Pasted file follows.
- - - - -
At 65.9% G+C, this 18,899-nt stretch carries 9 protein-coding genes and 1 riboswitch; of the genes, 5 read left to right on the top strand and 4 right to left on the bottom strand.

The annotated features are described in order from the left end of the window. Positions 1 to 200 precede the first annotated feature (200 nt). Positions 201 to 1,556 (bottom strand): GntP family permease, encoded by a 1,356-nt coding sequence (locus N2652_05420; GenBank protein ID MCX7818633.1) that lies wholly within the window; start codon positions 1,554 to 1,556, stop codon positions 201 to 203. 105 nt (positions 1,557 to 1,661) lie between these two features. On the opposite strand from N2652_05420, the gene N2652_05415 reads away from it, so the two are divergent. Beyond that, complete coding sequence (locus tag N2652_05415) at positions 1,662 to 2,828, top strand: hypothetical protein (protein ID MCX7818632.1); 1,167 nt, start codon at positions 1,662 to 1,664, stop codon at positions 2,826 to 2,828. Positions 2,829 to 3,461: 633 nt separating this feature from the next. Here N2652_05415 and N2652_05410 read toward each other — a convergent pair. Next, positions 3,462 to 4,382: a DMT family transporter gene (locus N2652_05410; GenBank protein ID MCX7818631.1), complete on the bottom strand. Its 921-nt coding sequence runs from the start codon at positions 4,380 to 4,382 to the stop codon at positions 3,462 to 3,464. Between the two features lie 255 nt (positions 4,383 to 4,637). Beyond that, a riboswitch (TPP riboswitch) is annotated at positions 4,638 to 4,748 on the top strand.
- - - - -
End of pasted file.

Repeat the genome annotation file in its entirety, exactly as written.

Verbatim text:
At 65.9% G+C, this 18,899-nt stretch carries 9 protein-coding genes and 1 riboswitch; of the genes, 5 read left to right on the top strand and 4 right to left on the bottom strand.

The annotated features are described in order from the left end of the window. Positions 1 to 200 precede the first annotated feature (200 nt). Positions 201 to 1,556 (bottom strand): GntP family permease, encoded by a 1,356-nt coding sequence (locus N2652_05420; GenBank protein ID MCX7818633.1) that lies wholly within the window; start codon positions 1,554 to 1,556, stop codon positions 201 to 203. 105 nt (positions 1,557 to 1,661) lie between these two features. On the opposite strand from N2652_05420, the gene N2652_05415 reads away from it, so the two are divergent. Beyond that, complete coding sequence (locus tag N2652_05415) at positions 1,662 to 2,828, top strand: hypothetical protein (protein ID MCX7818632.1); 1,167 nt, start codon at positions 1,662 to 1,664, stop codon at positions 2,826 to 2,828. Positions 2,829 to 3,461: 633 nt separating this feature from the next. Here N2652_05415 and N2652_05410 read toward each other — a convergent pair. Next, positions 3,462 to 4,382: a DMT family transporter gene (locus N2652_05410; GenBank protein ID MCX7818631.1), complete on the bottom strand. Its 921-nt coding sequence runs from the start codon at positions 4,380 to 4,382 to the stop codon at positions 3,462 to 3,464. Between the two features lie 255 nt (positions 4,383 to 4,637). Beyond that, a riboswitch (TPP riboswitch) is annotated at positions 4,638 to 4,748 on the top strand.